Oracle is quietly becoming a cloud giant
Oracle is quietly becoming a cloud giant
Its cloud business is now half the size of Salesforce, and the gap is closing quickly.
One of the drawbacks to the Christmas season is that good stories slip by and no one covers them until much later, if at all. Such was the case with Oracle’s third quarter earnings, released on December 17. By that point, not many people were paying attention (tip of the hat to Forbes for first noticing it) to anything except shopping lists, but what Oracle had to say was significant.
Oracle is pulling off a minor miracle. It is adapting to and adopting a whole new technology and business model that should, in theory, be completely contrary and contradictory to its current model. One of the subtheories of Geoffrey Moore’s business bible, Crossing the Chasm, is that companies established in one old industry are often unable to change with the times when their market shifts. As a result, they are often left behind or forced to go through a painful reinvention.
On paper, that should be the case for Oracle. It’s firmly wedded to on-premises software, has a decidedly 1980s-90s business model of licenses rather than subscriptions, and its leader is 70 years old in an insanely ageist industry where no one over 30 can get venture money.
Yet the company is adapting and picking up customers fast. Look at the stats disclosed by Larry Ellison and co-CEOs Mark Hurd and Safra Catz during their earnings call with financial analysts.
Total cloud revenue reached $590 million for the quarter, a 47% increase from the second quarter of last year.
Cloud SaaS and PaaS revenue of $364 million, up 41% from last year and more than double last year’s growth.
Cloud infrastructure as a service revenue of $155 million, up 62%, although that’s due in part to the prior year being comparatively low.
860 new SaaS customers, 230 of which subscribe to more than one set of apps.
Nearly 650 existing customers expanded their cloud services in the quarter.
More than 460 new SaaS customers in Oracle’s Customer Experience (CX) business.
250 new SaaS customers in its ERP and Enterprise Performance Management (EPM) business.
230 new customers in Human Capital Management (HCM).
Oracle’s Fusion products saw triple-digit growth in both revenue and bookings.
150 new customers in Oracle’s four-month-old platform as a service (PaaS) business.
And in a true sign of hell freezing over, the hardware business is growing. It rose 4% year-over-year, with hardware revenue of $717 million and hardware support revenue of $690 million. Much of that came from Exalogic and Big Data appliances. For years, it looked like the old Sun business was going to wither and die on the vine, but it’s coming back, too.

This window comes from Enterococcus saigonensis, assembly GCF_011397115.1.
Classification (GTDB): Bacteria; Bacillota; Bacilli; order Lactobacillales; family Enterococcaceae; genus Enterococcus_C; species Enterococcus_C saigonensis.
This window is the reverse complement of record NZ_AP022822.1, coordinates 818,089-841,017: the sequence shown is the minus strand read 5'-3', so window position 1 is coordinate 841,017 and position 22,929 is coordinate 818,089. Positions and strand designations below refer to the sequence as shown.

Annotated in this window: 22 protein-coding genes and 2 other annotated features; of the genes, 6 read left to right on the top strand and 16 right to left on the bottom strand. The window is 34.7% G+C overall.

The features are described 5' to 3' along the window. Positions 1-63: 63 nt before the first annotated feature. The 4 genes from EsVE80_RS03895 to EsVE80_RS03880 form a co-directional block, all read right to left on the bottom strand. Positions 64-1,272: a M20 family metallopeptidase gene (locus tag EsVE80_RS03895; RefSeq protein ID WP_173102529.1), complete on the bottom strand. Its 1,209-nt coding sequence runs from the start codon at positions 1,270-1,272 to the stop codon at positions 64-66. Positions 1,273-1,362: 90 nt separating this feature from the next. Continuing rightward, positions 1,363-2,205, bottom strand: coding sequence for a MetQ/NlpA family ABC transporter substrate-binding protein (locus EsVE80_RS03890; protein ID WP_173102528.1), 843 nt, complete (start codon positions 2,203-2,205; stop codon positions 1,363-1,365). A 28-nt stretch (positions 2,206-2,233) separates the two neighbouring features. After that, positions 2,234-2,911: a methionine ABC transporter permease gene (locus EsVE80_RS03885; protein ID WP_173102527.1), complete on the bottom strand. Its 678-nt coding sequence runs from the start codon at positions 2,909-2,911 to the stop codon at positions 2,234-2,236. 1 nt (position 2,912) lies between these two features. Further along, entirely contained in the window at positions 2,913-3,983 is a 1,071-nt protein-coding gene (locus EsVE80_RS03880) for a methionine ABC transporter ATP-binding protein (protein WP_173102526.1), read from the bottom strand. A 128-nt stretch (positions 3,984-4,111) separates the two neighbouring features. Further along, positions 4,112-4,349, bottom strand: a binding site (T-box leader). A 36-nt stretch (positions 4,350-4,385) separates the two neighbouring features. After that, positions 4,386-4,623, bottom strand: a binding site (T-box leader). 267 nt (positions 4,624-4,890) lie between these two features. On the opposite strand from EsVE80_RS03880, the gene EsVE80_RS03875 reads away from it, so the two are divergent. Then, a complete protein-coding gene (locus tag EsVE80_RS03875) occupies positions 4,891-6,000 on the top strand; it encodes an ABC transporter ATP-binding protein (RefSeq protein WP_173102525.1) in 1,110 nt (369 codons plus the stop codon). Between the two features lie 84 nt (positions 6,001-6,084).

Oracle’s cloud business is now worth $2 billion at an annualized rate, about half of Salesforce.com’s annual income last year. Larry couldn’t help but point this out.
“What makes this particularly interesting is that next year Oracle will sell about the same total dollar amount of new SaaS and PaaS business as cloud market leader salesforce.com,” Ellison said in the earnings call. “Stay tuned, it’s going to be close. We are catching up to them and we are catching up very quickly.”
Considering Salesforce reported $2.2 billion in revenue in 2012, $3 billion in 2013, and $4 billion in 2014, it will likely come close to $5 billion this year. However, unlike Oracle, Salesforce is also bleeding money. It has reported significant and growing losses for the last three years. Oracle is very profitable.
Oracle’s success story comes down to integration. Its software library is massive from all of its acquisitions. The Oracle database is just a fraction of the story at this point. With all of its integrated applications, from PeopleSoft to the Fusion line, Oracle simply transitioned those apps to the cloud and provided people with a complete, integrated suite. And with the Sun hardware, customers can buy a turnkey solution all in one nice package.
“It’s happened in every generation of computing where the end user, the customer, doesn’t want to be the integrator of 30 separate applications from 30 separate vendors. No different now, just on the cloud now,” Ellison said.
There’s much more to it, all detailed nicely in that Forbes story. The bottom line is Oracle is in the process of a reinvention on a scale that rarely happens in this business.
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